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Posted at 4:38 p.m. on Nov. 13, 2013
Progressive radio personality Ben Wikler is convinced his left-leaning views will thrive on the web. So he’s taking his daily radio show online — and he’s bringing his friend and mentor, Sen. Al Franken, along for the first on-demand ready episode.
Wikler will promote his new show, “The Good Fight,” from 6 to 9 p.m. Wednesday at The 201 Bar (201 Massachusetts Ave. NE) during an invitation-only preview party. Franken is scheduled to attend the kickoff festivities, along with Anna Galland, executive director of MoveOn.org’s Civic Action program.
MoveOn, which also sponsored Wikler’s previous show, “The Flaming Sword of Justice,” is banking on the Franken alumnus — he served as lead researcher on Franken’s media-bashing tome, “Lies and the Lying Liars Who Tell Them,” and also served as a producer and writer for the Minnesota Democrat’s eponymous Air America show — to shake up political talk.
Per Wikler, the first installment of the revamped program — “We’re moving a lot more towards ‘This American Life,'” he said, citing the Holy Grail of public affairs broadcasting — will be available both by subscription and in the iTunes store on Thursday.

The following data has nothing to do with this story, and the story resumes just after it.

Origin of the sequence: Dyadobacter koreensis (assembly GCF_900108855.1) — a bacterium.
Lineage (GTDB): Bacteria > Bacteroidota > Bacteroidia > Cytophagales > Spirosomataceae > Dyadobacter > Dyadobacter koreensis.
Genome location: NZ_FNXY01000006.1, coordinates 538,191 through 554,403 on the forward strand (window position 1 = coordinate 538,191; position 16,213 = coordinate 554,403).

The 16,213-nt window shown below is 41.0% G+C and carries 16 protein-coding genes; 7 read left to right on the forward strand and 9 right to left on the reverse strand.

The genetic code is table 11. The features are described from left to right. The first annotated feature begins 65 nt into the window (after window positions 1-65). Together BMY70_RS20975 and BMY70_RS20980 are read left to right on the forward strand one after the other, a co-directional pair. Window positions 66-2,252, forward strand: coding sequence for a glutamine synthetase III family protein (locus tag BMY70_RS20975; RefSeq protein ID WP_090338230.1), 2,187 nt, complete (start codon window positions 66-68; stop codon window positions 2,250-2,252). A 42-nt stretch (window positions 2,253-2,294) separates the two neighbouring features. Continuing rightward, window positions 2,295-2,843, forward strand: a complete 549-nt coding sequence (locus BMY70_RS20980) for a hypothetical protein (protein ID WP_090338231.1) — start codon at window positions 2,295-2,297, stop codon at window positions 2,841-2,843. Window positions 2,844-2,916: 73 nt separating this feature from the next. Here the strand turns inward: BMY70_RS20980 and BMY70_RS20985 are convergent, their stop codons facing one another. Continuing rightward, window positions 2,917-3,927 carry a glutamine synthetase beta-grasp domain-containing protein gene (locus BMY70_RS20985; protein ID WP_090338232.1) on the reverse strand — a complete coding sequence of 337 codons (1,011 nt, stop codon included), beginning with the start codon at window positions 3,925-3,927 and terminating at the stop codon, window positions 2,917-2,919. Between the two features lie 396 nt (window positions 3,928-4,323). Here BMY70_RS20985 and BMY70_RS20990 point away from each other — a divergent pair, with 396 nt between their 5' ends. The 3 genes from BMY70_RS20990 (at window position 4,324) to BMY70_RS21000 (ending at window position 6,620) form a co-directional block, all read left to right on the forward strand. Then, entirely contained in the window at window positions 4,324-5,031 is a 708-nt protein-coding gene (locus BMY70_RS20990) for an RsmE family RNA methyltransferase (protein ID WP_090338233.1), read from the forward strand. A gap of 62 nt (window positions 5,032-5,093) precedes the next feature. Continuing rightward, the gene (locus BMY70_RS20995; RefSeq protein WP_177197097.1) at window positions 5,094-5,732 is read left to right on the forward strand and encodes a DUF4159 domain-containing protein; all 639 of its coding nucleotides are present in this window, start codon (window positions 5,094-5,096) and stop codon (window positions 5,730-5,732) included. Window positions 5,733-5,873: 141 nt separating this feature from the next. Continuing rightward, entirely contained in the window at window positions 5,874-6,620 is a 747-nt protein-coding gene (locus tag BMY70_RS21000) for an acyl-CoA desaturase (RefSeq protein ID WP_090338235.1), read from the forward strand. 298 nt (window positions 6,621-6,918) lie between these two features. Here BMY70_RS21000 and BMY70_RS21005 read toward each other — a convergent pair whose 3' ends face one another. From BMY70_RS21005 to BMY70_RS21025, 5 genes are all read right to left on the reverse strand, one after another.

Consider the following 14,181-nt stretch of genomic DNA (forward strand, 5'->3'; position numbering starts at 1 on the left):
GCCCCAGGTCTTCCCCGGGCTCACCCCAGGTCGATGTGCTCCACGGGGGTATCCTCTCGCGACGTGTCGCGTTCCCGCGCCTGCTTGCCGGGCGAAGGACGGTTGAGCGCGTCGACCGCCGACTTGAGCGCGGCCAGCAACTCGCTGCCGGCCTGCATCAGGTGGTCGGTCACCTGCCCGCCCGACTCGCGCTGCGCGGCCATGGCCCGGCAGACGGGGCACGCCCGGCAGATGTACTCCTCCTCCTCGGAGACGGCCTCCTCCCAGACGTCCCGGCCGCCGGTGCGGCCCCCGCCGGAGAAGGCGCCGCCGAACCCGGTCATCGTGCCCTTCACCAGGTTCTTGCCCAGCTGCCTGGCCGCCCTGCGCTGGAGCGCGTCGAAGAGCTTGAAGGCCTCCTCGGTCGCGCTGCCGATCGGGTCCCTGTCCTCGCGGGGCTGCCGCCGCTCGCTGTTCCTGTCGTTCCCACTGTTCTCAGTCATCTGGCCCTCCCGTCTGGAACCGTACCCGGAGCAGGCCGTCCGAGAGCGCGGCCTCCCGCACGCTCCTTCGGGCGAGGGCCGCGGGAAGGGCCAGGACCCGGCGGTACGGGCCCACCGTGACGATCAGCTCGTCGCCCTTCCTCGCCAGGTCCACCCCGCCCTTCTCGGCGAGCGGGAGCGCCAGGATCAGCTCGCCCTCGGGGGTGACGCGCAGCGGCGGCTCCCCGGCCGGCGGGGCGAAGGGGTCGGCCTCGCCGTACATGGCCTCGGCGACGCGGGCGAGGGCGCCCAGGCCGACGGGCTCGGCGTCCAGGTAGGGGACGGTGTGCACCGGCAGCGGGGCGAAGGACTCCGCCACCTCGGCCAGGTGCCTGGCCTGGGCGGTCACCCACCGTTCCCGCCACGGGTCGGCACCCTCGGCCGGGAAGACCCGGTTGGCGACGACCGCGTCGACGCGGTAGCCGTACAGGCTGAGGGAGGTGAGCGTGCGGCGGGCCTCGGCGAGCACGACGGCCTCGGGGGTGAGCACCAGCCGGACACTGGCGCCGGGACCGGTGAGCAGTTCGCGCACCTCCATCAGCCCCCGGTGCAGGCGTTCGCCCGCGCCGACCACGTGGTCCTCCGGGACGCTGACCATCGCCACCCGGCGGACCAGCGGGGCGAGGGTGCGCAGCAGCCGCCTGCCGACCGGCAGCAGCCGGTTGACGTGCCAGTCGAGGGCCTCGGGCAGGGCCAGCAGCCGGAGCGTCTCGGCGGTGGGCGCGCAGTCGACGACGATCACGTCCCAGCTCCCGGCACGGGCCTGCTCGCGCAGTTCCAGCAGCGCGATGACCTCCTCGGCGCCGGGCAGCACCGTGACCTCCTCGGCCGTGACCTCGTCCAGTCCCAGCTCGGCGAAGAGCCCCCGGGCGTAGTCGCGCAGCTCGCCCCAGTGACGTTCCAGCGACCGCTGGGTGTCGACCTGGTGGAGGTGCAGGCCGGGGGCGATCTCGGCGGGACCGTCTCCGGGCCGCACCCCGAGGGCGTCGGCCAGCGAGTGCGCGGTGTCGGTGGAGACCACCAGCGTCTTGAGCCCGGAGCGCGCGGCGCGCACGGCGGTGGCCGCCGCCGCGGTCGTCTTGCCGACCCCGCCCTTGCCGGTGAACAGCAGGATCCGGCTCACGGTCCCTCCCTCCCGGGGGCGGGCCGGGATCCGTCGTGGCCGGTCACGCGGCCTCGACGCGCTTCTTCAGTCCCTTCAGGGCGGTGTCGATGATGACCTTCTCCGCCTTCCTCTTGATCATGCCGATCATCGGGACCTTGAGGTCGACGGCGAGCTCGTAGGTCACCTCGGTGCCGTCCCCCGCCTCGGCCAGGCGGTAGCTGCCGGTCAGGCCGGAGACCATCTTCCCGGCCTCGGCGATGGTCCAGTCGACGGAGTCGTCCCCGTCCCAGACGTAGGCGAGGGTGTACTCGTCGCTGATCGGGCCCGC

Wikler is excited about shifting to a podcast-based format, estimating that breaking free from the confines of the daily grind will allow for longer interviews, the interweaving of more comedy bits and better all-around radio. “‘The Flaming Sword’ was a blunt instrument,” he said of the program originally launched in 2012 from his Brooklyn apartment. “What people will hear at ‘The Good Fight’ is a more finely crafted precision instrument for the delight, inspiration and activation of our audience.”
One new segment will be “The Win Report,” a weekly roundup of progressive campaigns from around the country — or as Wikler described them, the “behind-the-slingshot views of David vs. Goliath stories.” Some of those snippets will come directly from MoveOn-sourced reports, though Wikler said he plans to feature independently gathered content (“stories about people who are changing the world”) as well.
Getting the public involved, though, remains paramount.
“We will be doing live shows in the future,” Wikler pledged. And he’s very interested in getting feedback from listeners about which way to grow next.
“I think phase one is to take the Internet by storm,” he suggested. “Once we’ve found our core audience, we’ll work with them to figure a way forward in terms of syndication.”
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